Likewise, Lucio Fontana—a notable attendee of the 1957 exhibition at Galerie Apollinaire in which Klein exhibited his series of identical blue canvases—emphasized spatial infinity by redefining the dimensionality of the picture plane. In his emblematic Concetto Spaziale (Spatial concept) series, which consists of single-color canvases pierced by vertical slashes, Fontana manually introduced a third dimension by violating the surface of the canvas. Immersing the viewer in boundless immaterial space, the painted surface transcends outward while the dark chasm retreats into infinite depth.

 

As a pupil of Fontana, Piero Manzoni seized the boundlessness bestowed by the monotone surface through a series of pure white paintings called Achromes. By soaking raw canvases in wet clay, Manzoni created a white, colorless surface accented by furrows and folds. Although he shared similar cosmological ambitions with Fontana and Klein, Manzoni’s paintings reveal a minimalist attention to neutrality and physical reduction through a profound negation of color. Pushing the notion of the single color to complete absolution, his achromatic paintings recall the reductionist origins of monochromy initiated by the white-on-white paintings of his Soviet forbearers.

 

Looking beyond the spiritual capacity of the monochrome painting, Alberto Burri illuminates its reductionist faculty by emphasizing its own physical existence. Working concurrently with Fontana and Klein, Burri stressed the materiality of a painting, experimenting with untraditional media and unorthodox techniques. The featured works created in the early 1960s form part of his Combustioni Plastiche (Plastic Combustion) series, which consists of molten sheets of black, clear, or red industrial plastic that yield immensely dense monotone abysses. Like Fontana, Burri breaches the single-colored surface with ruptures and deformations. However, Burri reprises the existing color of the prefabricated media in the resultant single-tone works.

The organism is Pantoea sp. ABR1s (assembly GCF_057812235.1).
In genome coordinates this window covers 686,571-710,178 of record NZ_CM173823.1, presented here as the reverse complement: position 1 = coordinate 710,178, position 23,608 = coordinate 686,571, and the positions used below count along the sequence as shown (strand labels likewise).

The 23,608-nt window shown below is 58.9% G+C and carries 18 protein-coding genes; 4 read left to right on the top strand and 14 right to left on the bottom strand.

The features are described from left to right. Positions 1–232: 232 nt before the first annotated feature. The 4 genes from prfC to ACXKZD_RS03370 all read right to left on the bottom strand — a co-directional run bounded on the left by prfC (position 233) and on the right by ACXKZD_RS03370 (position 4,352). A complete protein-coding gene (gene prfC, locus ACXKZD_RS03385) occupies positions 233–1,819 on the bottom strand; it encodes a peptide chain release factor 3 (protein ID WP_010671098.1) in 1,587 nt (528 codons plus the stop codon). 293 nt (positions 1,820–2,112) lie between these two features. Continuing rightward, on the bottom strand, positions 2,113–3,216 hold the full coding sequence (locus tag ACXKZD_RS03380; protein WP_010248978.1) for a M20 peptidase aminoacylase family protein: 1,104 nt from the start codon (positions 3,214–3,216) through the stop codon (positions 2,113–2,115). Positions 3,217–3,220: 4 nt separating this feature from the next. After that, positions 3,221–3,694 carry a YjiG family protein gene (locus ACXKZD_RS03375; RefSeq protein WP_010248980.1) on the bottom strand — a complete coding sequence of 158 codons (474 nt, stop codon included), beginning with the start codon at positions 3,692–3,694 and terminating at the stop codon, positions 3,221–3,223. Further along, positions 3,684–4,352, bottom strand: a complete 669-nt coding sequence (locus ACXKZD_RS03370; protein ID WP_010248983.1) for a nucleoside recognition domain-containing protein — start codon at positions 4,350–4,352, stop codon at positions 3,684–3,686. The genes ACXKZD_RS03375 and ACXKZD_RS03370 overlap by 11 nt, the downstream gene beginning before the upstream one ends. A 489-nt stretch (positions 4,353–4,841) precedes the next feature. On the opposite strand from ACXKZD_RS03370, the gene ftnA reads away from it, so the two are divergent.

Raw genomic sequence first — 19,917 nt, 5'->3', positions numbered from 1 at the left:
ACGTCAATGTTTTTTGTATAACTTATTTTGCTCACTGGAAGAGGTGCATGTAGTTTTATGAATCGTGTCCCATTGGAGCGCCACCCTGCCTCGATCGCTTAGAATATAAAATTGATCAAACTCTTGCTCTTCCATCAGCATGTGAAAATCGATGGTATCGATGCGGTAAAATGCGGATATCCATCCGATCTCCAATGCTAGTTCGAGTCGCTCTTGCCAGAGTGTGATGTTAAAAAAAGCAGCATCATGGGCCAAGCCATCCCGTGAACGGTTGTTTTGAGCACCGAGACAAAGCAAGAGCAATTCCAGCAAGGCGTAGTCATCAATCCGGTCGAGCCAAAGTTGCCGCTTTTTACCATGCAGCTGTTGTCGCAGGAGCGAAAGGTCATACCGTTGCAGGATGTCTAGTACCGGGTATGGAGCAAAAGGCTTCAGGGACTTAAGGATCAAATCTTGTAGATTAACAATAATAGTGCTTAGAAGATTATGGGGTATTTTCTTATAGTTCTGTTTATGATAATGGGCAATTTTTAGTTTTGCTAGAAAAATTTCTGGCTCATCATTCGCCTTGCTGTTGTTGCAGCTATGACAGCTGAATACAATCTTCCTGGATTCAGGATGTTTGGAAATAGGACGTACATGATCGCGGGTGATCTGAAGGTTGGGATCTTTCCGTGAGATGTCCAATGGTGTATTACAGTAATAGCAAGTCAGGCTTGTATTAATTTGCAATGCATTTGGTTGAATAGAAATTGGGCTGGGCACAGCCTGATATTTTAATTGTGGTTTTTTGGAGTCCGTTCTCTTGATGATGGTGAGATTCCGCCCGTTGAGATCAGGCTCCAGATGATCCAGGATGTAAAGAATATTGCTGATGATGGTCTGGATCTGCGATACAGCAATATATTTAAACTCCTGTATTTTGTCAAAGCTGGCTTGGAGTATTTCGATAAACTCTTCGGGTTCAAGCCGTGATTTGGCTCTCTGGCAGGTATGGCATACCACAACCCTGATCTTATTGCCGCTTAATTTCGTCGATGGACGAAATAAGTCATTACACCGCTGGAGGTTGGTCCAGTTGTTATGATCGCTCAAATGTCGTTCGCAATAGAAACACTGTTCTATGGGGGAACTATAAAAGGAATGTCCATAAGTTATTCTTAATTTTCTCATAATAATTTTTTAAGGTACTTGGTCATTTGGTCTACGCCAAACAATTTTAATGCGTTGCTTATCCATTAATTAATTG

Demonstrating a profound dedication to surface and materiality, contemporary artist Rudolf Stingel harnesses the power of color, or in some cases the absence of color, to enter the space of the viewer. Stingel screened oil paint through swaths of gauze to create monochrome striations on the black surfaces of his prismatic paintings from 1996–97. Generating a similar push-pull effect as seen in Fontana’s Concetto Spaziale paintings, the vibrant blue and red paint in Stingel’s featured works pulsates forward, while the black recedes into an infinite void. Likewise, Stingel’s luminous gold (2013) and patterned, black-on-black (2007) paintings confound spatial orientation and espouse the illusion of depth. His white work from 2003, which he created by walking across Styrofoam panels in acid-drenched boots, confirms the artist’s acute understanding of materiality. The painting’s surface was transformed by alchemical means into a site of performative action and material decay.

 

The monochromists working in Europe during the 1950s and 1960s shared a unique vision that celebrated the vast possibilities of color, whether to transform space, perception, and consciousness, or to distill an art object to its physical essence. Their faith in painting as a powerful cognitive instrument was transformative to subsequent movements of minimalism, conceptualism, as well as to countless artists working today. Rudolf Stingel embraces this artistic legacy through a contemporary perspective, creating a body of evocative monochrome paintings imbued with impressions of their nuanced past.